Libya is teeming with al Qaeda types. In an interview with The Weekly Standard, one senior U.S. intelligence official who tracks the jihadist scene there described it as “a coalition of different groups, under a wide array of leaders, all working to advance al Qaeda’s global objectives.” Ansar al-Sharia is the umbrella organization and has various “brigades” beneath it, according to this official. It is entirely plausible that the attack on the U.S. consulate was al Qaeda’s doing.

In neighboring Egypt, the assault on the U.S. embassy was not deadly as in Libya, but it was sinister nonetheless. Shortly after an al Qaeda-style flag was hoisted in place of the Stars and Stripes, some noticed that Mohammed al Zawahiri was on the scene. He is the younger brother of Ayman al Zawahiri, the head of al Qaeda since Osama bin Laden was killed in May 2011. After spending more than a decade in an Egyptian prison, Mohammed al Zawahiri was suddenly freed in March.

In interviews with CNN and Al Jazeera, Mohammed al Zawahiri has attempted to portray himself as almost a moderate, willing to broker a peace between the Islamists and America. A close examination of his words reveals that is not true. Even in his most recent interviews Mohammed al Zawahiri justifies the 9/11 attacks and says he shares the same ideology as his older brother. He has gone further, gloating that no matter how many senior al Qaeda leaders America kills, al Qaeda’s ideology is spreading.

Ayman al Zawahiri made the same point in a video released on September 10. That video features a clip of the younger brother in one of his televised interviews. Ayman al Zawahiri also offered to exchange an American captive named Warren Weinstein, who is being held by al Qaeda, for the Blind Sheikh.

In fact, the more closely one looks at the events in Egypt the more they appear to have been deliberately staged by al Qaeda-affiliated terrorist groups. “We called for the peaceful protest joined by different Islamic factions including the Islamic Jihad [and the] Hazem Abu Ismael movement,” Mohammed al Zawahiri admitted, according to CNN. The Islamic Jihad to which he referred is also known as the Egyptian Islamic Jihad (EIJ) and is an important member in good standing of al Qaeda’s international jihadist coalition. Also participating in the anti-American rally was Gamaa Islamiya (IG), a designated terrorist organization that still reveres its spiritual leader, the Blind Sheikh. Weeks before anyone had heard of The Innocence of Muslims, the EIJ and IG had decided to rally for the sheikh’s freedom on September 11.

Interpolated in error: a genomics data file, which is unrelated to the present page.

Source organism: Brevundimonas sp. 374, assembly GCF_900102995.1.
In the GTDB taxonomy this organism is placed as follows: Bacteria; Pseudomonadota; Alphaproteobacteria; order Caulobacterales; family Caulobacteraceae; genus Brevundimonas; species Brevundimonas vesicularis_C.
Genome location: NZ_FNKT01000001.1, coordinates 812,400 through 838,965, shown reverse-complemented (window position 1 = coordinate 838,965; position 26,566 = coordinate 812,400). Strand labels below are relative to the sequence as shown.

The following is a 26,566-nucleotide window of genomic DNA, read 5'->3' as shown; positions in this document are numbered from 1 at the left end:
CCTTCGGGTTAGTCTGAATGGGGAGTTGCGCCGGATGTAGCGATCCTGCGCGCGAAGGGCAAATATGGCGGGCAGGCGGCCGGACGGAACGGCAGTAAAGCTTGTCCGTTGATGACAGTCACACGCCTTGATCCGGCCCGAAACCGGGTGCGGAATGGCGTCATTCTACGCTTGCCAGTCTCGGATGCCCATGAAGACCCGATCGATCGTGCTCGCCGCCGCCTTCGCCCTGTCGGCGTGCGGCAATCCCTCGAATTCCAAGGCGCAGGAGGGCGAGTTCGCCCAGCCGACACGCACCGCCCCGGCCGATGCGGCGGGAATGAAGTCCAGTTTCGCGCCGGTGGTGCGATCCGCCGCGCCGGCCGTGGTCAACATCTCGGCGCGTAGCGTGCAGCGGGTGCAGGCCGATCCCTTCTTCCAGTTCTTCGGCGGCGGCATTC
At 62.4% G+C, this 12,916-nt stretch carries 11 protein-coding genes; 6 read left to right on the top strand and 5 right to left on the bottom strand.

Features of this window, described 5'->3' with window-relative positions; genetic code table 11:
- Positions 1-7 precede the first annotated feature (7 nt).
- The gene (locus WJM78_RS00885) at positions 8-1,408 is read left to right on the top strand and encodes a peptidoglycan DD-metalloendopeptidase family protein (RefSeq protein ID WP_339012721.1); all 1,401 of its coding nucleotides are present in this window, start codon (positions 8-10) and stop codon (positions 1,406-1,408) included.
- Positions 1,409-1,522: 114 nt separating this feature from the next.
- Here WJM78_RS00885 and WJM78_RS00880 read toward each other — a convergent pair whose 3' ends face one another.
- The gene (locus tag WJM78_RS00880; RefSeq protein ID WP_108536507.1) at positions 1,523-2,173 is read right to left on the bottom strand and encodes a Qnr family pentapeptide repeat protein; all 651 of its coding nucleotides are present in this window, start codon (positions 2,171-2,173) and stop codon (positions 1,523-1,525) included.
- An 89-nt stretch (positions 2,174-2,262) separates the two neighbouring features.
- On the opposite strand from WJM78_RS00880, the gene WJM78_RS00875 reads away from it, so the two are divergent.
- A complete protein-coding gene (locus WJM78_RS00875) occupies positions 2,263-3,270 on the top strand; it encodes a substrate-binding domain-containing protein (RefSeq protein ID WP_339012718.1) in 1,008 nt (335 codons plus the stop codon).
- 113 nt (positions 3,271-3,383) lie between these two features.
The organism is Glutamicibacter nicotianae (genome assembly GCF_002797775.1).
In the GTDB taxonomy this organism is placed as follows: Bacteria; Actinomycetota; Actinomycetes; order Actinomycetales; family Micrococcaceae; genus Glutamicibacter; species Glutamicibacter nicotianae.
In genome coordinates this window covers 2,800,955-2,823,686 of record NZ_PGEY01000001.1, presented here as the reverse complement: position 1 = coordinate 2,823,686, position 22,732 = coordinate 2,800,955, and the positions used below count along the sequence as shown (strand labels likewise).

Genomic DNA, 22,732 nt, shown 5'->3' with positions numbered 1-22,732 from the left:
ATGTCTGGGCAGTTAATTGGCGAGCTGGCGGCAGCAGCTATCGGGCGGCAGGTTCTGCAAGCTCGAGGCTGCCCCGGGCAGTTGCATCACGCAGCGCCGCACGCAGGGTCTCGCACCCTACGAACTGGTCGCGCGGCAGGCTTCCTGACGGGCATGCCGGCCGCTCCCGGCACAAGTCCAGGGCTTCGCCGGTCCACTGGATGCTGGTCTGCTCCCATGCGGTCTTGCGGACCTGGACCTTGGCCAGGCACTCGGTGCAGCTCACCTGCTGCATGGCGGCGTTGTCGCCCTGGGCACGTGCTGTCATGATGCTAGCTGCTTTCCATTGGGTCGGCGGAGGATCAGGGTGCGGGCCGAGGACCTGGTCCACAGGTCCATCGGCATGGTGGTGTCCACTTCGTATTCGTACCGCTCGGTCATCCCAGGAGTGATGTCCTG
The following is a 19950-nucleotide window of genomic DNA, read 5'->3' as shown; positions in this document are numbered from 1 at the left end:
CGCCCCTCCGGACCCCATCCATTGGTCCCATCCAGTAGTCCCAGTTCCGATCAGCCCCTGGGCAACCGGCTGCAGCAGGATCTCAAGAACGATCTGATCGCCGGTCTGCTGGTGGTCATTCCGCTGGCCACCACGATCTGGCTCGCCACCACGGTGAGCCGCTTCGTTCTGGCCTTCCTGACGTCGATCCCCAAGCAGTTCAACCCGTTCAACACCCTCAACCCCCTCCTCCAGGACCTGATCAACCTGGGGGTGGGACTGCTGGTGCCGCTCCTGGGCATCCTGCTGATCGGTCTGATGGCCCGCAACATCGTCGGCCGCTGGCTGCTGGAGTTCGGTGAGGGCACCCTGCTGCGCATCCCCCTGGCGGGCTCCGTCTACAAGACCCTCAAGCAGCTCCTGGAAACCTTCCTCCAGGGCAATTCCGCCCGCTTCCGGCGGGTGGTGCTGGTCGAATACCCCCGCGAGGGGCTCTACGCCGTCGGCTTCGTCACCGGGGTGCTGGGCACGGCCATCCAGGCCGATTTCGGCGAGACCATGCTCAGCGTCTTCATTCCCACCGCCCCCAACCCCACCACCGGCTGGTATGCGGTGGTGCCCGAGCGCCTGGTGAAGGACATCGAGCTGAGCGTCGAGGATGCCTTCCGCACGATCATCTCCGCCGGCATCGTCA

Known al Qaeda allies have been instrumental in fomenting the protests elsewhere as well. In Yemen, according to the New York Times, a cleric named Abdul Majid al Zindani “urged followers to emulate the protests in Libya and Egypt.” Hours later, protests erupted in Yemen, and the U.S. embassy in Sanaa was stormed. Zindani has been on the Treasury Department’s list of “specially designated global terrorists” since 2004. In designating him, Treasury cited Zindani’s close relationship with Osama bin Laden. Zindani is an especially influential jihadist cleric who leads a network of radical schools and whose students have regularly joined al Qaeda.

The protests spread across the globe quickly. It would be naïve to think that al Qaeda and its comrades in arms orchestrated all of them. It would be even more naïve, however, to attribute them to spontaneous outbursts against a pathetic film. The fact that they started on September 11 points to a deliberate plan by Islamist extremists and terrorists to make a splash once again.Their plan worked.

The Arab world has exploded in a fit of anti-American anger. An American ambassador has been killed. And the Obama administration is focusing on a video that up until September 10 almost no one had watched.

Thomas Joscelyn is a senior fellow at the Foundation for Defense of Democracies.